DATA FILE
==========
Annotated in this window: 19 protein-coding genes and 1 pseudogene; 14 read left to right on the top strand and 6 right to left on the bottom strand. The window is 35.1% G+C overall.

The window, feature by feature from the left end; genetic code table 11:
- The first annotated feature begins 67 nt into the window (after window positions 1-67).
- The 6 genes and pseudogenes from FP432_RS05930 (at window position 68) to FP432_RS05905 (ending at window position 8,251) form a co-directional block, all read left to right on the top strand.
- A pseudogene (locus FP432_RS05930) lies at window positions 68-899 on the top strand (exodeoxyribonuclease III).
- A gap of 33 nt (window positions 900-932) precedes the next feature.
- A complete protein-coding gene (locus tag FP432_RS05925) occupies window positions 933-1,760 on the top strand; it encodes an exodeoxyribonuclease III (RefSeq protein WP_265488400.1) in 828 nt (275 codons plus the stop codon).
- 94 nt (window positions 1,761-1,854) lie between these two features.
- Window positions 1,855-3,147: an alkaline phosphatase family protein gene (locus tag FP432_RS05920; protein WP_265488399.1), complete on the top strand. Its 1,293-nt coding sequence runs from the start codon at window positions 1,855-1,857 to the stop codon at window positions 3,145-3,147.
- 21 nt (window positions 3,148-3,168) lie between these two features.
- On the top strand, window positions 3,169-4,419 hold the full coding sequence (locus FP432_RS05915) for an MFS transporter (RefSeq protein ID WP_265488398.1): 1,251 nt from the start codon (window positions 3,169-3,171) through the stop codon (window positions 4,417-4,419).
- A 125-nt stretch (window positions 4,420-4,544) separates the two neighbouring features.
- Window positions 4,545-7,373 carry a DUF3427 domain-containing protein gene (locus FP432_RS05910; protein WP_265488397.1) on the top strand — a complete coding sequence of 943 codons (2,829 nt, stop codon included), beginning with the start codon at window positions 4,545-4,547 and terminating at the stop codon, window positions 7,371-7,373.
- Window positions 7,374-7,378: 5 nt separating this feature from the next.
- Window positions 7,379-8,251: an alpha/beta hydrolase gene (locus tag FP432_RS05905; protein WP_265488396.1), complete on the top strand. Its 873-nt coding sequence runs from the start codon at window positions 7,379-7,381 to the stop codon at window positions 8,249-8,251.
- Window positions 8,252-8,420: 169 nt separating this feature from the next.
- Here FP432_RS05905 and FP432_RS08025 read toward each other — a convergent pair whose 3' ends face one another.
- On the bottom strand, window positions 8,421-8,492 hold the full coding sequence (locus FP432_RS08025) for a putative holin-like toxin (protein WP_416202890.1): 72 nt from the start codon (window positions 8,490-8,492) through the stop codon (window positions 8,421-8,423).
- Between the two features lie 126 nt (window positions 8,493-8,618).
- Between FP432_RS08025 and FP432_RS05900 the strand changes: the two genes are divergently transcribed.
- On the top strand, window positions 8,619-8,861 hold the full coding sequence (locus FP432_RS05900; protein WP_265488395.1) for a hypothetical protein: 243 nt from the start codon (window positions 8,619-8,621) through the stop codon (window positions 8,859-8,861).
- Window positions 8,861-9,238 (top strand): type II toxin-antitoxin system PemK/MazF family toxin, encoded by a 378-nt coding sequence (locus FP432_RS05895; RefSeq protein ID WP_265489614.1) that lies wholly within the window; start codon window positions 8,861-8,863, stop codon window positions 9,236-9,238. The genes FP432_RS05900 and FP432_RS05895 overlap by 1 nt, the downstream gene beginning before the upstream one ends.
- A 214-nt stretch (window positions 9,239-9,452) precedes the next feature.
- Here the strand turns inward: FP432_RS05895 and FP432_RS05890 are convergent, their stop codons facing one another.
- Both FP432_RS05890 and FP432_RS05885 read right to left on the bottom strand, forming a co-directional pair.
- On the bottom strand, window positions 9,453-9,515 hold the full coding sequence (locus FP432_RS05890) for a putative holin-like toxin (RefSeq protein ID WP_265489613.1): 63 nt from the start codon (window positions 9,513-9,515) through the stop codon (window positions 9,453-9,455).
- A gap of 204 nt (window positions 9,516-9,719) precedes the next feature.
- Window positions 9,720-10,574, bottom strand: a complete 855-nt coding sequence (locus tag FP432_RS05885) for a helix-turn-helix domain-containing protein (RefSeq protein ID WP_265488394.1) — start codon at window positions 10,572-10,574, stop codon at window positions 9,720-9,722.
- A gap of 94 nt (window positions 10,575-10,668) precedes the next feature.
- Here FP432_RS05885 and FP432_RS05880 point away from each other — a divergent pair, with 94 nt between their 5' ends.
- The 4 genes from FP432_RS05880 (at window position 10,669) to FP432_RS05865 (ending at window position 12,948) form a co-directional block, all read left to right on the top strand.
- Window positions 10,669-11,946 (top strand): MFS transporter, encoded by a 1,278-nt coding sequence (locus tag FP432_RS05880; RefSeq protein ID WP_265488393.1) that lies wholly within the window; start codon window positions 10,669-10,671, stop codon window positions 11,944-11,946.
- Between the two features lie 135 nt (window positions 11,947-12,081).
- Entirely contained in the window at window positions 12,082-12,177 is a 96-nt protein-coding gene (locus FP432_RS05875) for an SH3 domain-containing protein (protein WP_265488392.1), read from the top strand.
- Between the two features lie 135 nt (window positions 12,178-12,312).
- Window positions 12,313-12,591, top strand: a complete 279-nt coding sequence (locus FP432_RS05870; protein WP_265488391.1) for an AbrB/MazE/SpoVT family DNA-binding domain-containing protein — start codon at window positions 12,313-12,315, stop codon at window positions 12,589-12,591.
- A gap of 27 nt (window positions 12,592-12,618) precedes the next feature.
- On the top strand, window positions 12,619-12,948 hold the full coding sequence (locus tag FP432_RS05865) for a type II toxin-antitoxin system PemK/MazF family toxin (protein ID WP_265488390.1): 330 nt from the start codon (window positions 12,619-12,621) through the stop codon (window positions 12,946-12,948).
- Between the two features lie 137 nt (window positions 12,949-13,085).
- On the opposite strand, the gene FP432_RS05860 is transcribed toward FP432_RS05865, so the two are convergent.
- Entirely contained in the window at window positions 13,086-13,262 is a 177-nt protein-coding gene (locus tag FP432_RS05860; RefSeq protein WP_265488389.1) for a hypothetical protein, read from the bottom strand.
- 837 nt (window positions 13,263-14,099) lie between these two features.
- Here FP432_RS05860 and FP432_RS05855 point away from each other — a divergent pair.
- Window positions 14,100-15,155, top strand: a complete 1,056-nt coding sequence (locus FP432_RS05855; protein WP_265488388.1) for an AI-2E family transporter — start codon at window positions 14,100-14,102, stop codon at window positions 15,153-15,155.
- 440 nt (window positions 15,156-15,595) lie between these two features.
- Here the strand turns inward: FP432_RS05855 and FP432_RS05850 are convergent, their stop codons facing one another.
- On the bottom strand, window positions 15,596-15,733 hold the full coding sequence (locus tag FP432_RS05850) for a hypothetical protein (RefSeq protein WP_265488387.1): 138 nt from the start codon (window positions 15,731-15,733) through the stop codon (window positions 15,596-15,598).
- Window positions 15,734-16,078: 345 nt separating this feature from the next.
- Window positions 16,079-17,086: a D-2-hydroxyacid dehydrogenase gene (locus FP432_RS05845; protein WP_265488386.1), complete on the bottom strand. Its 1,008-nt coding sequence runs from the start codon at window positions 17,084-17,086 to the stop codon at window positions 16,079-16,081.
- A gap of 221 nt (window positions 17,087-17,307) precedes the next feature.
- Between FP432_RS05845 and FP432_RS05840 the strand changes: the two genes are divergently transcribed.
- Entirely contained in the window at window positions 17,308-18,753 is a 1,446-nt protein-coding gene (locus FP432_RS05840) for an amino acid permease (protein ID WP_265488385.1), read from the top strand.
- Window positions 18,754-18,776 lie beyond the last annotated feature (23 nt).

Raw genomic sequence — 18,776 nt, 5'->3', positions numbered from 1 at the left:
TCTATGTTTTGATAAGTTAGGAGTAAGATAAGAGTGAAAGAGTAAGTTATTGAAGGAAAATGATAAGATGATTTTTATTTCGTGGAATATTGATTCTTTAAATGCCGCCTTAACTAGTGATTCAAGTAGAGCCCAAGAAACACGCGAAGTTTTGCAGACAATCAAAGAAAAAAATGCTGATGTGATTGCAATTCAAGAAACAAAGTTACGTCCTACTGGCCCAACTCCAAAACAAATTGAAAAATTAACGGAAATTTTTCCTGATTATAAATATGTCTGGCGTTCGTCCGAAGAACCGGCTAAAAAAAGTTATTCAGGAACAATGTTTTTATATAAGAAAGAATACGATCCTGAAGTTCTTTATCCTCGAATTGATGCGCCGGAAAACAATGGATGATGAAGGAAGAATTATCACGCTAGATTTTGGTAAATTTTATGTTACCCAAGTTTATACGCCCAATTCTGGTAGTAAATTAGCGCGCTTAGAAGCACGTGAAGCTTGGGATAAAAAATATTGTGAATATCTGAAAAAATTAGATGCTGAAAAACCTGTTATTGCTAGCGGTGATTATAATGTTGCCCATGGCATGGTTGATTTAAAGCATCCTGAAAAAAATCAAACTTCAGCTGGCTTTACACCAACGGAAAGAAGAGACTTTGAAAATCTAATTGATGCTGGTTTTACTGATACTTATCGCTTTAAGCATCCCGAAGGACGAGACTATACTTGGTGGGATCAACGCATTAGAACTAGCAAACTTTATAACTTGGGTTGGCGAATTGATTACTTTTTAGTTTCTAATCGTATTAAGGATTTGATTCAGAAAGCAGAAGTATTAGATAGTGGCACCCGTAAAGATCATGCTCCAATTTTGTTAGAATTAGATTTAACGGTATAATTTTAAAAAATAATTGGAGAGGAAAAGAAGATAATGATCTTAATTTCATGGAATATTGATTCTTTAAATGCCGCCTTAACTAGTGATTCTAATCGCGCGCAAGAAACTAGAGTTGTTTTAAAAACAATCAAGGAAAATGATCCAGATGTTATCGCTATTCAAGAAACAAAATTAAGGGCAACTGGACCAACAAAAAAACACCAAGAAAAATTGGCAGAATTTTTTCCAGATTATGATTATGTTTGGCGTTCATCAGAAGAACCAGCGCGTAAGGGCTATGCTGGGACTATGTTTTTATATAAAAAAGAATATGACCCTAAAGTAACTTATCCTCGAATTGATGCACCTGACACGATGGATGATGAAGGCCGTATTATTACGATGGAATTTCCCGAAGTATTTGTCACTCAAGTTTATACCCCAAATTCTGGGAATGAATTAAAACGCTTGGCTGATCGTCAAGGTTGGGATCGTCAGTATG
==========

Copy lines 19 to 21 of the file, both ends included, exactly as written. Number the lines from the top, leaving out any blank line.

- Between the two features lie 126 nt (window positions 8,493-8,618).
- Between FP432_RS08025 and FP432_RS05900 the strand changes: the two genes are divergently transcribed.
- On the top strand, window positions 8,619-8,861 hold the full coding sequence (locus FP432_RS05900; protein WP_265488395.1) for a hypothetical protein: 243 nt from the start codon (window positions 8,619-8,621) through the stop codon (window positions 8,859-8,861).